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Obama convenes bipartisan talks

WASHINGTON — President Barack Obama sought Thursday to retake the political initiative after a bruising election, inviting Republican and Democratic congressional leaders to meet with him on the economy and jobs. The White House said Obama would consider extending Bush-era tax cuts even for upper income Americans for a year or two.

The Nov. 18 meeting will be closely watched, in particular, for any signs of cooperation between Obama and his two frequent Republican antagonists, incoming House Speaker-in-waiting John Boehner and Senate Minority Leader Mitch McConnell.

They will be joined by the top Democrats in Congress, House Speaker Nancy Pelosi and Senate Majority Leader Harry Reid.

Four other lawmakers will attend: Rep. Eric Cantor of Virginia and Arizona Sen. Jon Kyl, Republicans, and Rep. Steny Hoyer of Maryland and Illinois Sen. Dick Durbin, Democrats.

White House spokesman Robert Gibbs said no staff would take part in the meeting, which will include dinner. Gibbs said he expects the meeting to be the first of many.

While the White House said the date of the meeting was set, McConnell spokesman Don Stewart said the date and time were still being worked out. Stewart said McConnell is "encouraged" by the chance to meet with Obama to discuss issues including trade, reducing spending and increasing domestic energy production.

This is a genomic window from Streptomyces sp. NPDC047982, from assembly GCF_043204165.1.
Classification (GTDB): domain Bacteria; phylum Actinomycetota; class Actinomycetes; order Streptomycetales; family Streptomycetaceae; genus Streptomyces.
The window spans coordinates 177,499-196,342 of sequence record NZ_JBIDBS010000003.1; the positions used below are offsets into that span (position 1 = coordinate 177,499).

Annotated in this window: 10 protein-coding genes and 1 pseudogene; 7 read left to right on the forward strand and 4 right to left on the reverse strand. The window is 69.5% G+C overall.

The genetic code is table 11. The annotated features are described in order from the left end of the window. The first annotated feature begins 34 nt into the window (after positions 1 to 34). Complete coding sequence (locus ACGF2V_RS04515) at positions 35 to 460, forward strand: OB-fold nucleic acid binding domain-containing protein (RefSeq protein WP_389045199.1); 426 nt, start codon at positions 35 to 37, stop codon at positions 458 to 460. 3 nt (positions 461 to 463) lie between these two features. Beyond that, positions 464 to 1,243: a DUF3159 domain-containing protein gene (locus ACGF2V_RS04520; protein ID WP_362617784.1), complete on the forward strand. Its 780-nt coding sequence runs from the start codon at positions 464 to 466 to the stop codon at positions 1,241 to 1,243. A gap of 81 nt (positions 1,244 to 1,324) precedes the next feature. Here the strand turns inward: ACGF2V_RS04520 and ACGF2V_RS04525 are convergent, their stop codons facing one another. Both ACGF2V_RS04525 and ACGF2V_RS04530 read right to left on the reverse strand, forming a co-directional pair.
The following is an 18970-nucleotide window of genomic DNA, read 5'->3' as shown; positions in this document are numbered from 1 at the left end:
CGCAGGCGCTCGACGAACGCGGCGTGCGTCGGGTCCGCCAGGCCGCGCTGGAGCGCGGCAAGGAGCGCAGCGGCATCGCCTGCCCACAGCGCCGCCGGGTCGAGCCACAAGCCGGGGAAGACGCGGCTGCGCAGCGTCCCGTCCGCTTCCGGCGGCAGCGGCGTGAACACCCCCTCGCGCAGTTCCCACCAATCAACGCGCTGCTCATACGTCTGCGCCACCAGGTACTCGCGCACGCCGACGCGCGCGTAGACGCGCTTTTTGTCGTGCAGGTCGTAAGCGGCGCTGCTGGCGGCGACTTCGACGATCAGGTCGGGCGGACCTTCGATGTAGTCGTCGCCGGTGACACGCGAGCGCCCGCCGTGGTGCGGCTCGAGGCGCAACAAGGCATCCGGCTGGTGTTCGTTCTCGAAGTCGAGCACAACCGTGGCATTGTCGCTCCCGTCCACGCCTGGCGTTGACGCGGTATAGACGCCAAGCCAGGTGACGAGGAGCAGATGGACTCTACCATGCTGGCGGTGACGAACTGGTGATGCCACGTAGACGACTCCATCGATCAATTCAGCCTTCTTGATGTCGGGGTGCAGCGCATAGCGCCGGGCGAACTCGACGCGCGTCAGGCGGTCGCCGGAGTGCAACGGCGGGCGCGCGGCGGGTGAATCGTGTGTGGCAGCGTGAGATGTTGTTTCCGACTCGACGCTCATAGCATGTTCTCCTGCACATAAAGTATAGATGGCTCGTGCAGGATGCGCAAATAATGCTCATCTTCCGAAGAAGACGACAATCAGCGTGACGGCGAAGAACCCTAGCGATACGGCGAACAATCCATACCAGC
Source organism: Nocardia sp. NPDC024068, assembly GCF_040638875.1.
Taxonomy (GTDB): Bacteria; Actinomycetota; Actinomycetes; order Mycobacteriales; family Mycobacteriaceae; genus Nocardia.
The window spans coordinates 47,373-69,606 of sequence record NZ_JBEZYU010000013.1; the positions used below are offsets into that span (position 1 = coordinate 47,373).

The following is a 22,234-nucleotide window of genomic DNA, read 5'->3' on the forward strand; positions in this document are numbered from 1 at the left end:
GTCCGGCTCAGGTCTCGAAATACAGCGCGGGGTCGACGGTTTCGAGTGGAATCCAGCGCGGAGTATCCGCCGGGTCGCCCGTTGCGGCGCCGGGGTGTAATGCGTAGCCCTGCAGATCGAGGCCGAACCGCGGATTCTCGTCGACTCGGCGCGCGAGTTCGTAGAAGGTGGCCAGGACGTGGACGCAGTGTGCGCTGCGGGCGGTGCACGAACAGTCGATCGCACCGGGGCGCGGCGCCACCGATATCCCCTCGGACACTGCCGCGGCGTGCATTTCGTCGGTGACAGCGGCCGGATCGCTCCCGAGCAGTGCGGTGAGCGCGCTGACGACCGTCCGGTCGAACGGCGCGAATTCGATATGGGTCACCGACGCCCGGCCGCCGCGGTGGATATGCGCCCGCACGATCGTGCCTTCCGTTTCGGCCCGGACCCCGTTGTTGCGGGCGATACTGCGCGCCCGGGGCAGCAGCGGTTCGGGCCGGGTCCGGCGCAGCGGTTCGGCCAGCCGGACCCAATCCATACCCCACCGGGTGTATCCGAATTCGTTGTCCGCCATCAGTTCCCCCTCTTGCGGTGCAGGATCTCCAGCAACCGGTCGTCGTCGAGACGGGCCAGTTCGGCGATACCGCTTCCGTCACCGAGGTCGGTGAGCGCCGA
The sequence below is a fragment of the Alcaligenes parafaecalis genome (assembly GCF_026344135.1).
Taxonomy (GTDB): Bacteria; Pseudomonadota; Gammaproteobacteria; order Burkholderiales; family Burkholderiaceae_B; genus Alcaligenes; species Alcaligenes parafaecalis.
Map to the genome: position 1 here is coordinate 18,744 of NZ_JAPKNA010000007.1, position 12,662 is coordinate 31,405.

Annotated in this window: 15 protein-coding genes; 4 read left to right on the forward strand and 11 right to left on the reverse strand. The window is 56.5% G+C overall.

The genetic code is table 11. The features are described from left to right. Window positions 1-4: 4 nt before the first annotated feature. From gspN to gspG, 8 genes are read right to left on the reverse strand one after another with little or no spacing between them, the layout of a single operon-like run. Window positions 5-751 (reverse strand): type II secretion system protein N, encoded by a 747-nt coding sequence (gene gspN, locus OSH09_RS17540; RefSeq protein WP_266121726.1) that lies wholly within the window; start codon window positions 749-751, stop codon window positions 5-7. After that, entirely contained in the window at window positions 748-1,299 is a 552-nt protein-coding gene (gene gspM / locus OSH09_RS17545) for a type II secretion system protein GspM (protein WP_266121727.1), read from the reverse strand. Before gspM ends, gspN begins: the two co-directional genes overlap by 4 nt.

But McConnell himself threw down the gauntlet, taking a confrontational tone in a speech to the conservative-oriented Heritage Foundation. He called for Senate votes to repeal or erode Obama's signature health care law, to cut spending and to shrink government.

"The only way to do all these things it is to put someone in the White House who won't veto any of these things," McConnell said. He also said that Obama would have to move toward GOP positions on critical issues if he wants to save his agenda.

Gibbs said Thursday that extending tax cuts permanently for upper income earners "is something the president does not believe is a good idea" but that Obama would be open to the possibility.

Election news

• Sen. Patty Murray of Washington has been re-elected to a fourth term. According to a Seattle Times analysis, Republican challenger Dino Rossi would need to get about 54 percent of the estimated 591,000 uncounted ballots statewide to overcome Murray's lead.

• Illinois Gov. Pat Quinn won his extremely close bid for a full term. An Associated Press analysis of uncounted votes from absentee and other ballots showed Republican Bill Brady, a state senator from Bloomington, won't be able to overcome the just more than 19,400-vote lead Quinn held with 100 percent of precincts reporting.

Obama convenes bipartisan talks 11/05/10 [Last modified: Friday, November 5, 2010 12:08am]

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